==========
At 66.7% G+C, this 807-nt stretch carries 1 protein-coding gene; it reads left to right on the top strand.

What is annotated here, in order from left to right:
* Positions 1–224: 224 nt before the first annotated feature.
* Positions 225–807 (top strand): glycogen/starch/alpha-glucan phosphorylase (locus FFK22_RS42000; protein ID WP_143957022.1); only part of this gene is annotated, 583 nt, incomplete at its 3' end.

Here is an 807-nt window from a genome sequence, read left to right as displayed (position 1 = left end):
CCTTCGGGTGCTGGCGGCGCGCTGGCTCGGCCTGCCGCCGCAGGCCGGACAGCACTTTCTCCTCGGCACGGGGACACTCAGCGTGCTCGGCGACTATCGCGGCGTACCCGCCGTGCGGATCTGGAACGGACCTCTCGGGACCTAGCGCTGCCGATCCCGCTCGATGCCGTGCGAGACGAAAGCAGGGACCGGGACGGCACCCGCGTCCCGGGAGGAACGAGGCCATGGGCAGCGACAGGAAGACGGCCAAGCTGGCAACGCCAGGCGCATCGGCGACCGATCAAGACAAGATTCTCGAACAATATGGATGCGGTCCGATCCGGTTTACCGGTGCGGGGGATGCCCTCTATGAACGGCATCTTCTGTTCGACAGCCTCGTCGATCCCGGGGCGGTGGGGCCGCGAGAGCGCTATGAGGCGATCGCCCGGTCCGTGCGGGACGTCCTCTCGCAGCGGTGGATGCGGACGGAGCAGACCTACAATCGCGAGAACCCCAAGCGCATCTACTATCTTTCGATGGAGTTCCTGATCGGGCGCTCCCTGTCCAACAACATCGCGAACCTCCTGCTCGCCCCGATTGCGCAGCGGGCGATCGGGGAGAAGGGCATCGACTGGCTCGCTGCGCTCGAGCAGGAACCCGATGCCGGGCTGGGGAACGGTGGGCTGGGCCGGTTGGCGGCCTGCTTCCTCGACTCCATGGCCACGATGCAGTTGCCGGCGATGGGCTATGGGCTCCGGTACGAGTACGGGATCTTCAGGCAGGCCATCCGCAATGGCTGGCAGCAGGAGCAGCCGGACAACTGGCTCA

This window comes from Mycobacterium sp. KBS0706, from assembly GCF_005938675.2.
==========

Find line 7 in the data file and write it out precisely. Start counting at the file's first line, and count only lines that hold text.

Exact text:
This window comes from Mycobacterium sp. KBS0706, from assembly GCF_005938675.2.